It is also the 1st Micro Four Thirds camera to boast  a 20mp sensor (up from 16mp), which Panasonic says gives 1/3rd EV more dynamic range and a faster readout, plus it has a few new image processing tricks such as

Unlike the Panasonic GH-4, one cannot use the HDMI out video to simultaneously record uncompressed video as well as record internally,  but you do get a 2.5mm mic jack, and time lapse and intervalometer features, and it uses DFD technology for fast C-AF.

It should also be compatible, via a firmware upgrade, of Panasonic’s new post-focus technology which essentially shoots 4K images at 30fps at a range of different focus points so that the user can later select which focus point they wish. It is meant to be somewhat like the Lyttro camera but we will have to see how useful this function really is.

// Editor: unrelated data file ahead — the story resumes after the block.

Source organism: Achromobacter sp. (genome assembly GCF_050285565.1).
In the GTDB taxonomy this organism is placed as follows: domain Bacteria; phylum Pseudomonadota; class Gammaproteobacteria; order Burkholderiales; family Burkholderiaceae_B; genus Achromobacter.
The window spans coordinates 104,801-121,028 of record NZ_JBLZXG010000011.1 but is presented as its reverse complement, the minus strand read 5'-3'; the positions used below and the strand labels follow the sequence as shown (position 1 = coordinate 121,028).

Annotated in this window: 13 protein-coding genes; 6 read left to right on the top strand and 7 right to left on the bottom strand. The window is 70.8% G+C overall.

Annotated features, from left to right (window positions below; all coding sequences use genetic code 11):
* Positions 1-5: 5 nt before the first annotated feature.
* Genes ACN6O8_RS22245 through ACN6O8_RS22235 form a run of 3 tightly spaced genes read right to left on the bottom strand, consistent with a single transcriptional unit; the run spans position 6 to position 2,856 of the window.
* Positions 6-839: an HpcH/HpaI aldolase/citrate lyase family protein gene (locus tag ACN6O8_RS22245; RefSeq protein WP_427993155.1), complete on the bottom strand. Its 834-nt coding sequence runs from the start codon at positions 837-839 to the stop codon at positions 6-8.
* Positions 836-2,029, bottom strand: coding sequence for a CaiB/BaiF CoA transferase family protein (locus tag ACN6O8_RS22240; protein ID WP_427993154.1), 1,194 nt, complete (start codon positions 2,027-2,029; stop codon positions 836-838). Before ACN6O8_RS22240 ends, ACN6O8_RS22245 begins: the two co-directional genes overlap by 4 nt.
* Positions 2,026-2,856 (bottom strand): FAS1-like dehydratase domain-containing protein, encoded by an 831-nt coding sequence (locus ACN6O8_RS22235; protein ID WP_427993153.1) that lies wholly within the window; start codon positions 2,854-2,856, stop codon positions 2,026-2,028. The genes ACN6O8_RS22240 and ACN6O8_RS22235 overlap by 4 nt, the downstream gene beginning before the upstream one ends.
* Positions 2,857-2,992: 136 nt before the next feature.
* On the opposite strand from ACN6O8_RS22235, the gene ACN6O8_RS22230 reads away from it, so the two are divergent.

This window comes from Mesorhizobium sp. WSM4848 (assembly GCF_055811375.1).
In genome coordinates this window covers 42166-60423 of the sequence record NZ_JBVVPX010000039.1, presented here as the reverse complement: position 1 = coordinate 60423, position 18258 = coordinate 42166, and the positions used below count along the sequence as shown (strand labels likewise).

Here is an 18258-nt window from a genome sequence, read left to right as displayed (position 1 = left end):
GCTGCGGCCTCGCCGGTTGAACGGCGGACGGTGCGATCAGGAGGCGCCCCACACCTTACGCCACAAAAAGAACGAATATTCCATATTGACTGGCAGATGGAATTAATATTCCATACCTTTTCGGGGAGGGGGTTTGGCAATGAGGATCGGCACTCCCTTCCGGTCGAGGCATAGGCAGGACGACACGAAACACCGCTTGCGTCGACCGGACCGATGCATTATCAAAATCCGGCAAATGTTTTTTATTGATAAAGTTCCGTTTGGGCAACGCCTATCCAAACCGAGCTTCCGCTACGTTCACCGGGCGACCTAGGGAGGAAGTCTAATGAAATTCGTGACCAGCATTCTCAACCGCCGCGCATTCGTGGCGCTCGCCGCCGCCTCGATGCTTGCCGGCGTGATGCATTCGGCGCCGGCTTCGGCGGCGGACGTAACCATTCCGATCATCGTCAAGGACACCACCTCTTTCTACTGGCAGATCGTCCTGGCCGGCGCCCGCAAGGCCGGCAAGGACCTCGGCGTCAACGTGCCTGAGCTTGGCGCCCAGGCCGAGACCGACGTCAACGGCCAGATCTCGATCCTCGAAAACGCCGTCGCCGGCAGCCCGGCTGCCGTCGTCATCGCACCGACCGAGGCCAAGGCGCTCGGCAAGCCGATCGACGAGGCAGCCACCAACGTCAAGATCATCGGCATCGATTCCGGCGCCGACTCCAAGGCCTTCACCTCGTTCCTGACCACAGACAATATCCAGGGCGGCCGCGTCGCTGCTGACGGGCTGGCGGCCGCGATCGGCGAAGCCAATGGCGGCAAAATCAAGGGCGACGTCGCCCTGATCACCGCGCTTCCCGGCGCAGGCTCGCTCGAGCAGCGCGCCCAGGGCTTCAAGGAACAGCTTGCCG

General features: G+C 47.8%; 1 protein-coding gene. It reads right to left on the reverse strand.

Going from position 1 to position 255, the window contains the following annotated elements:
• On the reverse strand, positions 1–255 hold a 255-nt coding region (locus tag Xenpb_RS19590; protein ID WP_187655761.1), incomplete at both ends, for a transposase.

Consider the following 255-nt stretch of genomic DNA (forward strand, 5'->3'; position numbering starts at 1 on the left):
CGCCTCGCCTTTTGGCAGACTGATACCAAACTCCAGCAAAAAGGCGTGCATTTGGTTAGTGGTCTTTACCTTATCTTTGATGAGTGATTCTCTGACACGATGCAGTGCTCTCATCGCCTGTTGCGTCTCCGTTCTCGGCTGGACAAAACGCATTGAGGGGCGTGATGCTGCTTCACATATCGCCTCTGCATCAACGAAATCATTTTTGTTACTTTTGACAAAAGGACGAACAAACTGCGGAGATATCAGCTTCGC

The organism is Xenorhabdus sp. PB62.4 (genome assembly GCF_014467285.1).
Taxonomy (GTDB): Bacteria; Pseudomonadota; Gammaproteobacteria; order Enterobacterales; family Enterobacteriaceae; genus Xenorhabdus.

All in all, it is a camera that ticks most of my boxes – the important ones to me being compact size (but not too small), nice EVF, IBIS, weathersealing, great image quality and fast, accurate AF but at $US1199, I suspect it won’t be exactly cheap for us in Australia.

See my wiki page for more details and links.

The Panasonic Leica DG 100-400mm f/4.0-6.3 Power OIS ASPH zoom lens



image courtesy of

This lens will be to Leica’s optical standards and thus promises to be a very nice super-telephoto hand-holdable zoom lens giving 200-800mm telephoto reach in 35mm full frame terms.

It will be weathersealed, have Power OIS for effective optical image stabilisation, and fast AF thanks to the 240fps AF signal rate and compatibility with Panasonic’s DFD AF system.